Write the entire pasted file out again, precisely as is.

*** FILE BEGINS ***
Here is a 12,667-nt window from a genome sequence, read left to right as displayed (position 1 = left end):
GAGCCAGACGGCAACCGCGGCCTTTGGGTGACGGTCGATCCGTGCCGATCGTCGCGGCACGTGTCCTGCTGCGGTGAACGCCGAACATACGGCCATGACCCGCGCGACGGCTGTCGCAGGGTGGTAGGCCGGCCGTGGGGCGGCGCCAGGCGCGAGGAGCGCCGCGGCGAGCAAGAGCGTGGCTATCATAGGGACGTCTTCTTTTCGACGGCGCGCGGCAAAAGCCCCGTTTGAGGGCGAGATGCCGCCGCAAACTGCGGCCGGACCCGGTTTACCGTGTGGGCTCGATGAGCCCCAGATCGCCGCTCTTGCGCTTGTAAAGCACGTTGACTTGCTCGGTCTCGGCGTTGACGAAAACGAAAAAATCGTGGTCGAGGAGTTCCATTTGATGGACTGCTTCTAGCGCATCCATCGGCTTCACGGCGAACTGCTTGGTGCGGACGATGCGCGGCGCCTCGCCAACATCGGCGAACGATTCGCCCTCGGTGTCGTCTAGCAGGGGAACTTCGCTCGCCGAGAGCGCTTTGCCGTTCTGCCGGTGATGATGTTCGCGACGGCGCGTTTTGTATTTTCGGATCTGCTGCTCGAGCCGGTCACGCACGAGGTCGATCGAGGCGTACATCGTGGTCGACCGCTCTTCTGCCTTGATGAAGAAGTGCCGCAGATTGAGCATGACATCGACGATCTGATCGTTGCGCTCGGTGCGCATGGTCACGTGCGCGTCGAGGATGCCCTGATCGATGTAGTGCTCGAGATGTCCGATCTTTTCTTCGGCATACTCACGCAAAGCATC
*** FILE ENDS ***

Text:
Here is a 12,667-nt window from a genome sequence, read left to right as displayed (position 1 = left end):
GAGCCAGACGGCAACCGCGGCCTTTGGGTGACGGTCGATCCGTGCCGATCGTCGCGGCACGTGTCCTGCTGCGGTGAACGCCGAACATACGGCCATGACCCGCGCGACGGCTGTCGCAGGGTGGTAGGCCGGCCGTGGGGCGGCGCCAGGCGCGAGGAGCGCCGCGGCGAGCAAGAGCGTGGCTATCATAGGGACGTCTTCTTTTCGACGGCGCGCGGCAAAAGCCCCGTTTGAGGGCGAGATGCCGCCGCAAACTGCGGCCGGACCCGGTTTACCGTGTGGGCTCGATGAGCCCCAGATCGCCGCTCTTGCGCTTGTAAAGCACGTTGACTTGCTCGGTCTCGGCGTTGACGAAAACGAAAAAATCGTGGTCGAGGAGTTCCATTTGATGGACTGCTTCTAGCGCATCCATCGGCTTCACGGCGAACTGCTTGGTGCGGACGATGCGCGGCGCCTCGCCAACATCGGCGAACGATTCGCCCTCGGTGTCGTCTAGCAGGGGAACTTCGCTCGCCGAGAGCGCTTTGCCGTTCTGCCGGTGATGATGTTCGCGACGGCGCGTTTTGTATTTTCGGATCTGCTGCTCGAGCCGGTCACGCACGAGGTCGATCGAGGCGTACATCGTGGTCGACCGCTCTTCTGCCTTGATGAAGAAGTGCCGCAGATTGAGCATGACATCGACGATCTGATCGTTGCGCTCGGTGCGCATGGTCACGTGCGCGTCGAGGATGCCCTGATCGATGTAGTGCTCGAGATGTCCGATCTTTTCTTCGGCATACTCACGCAAAGCATC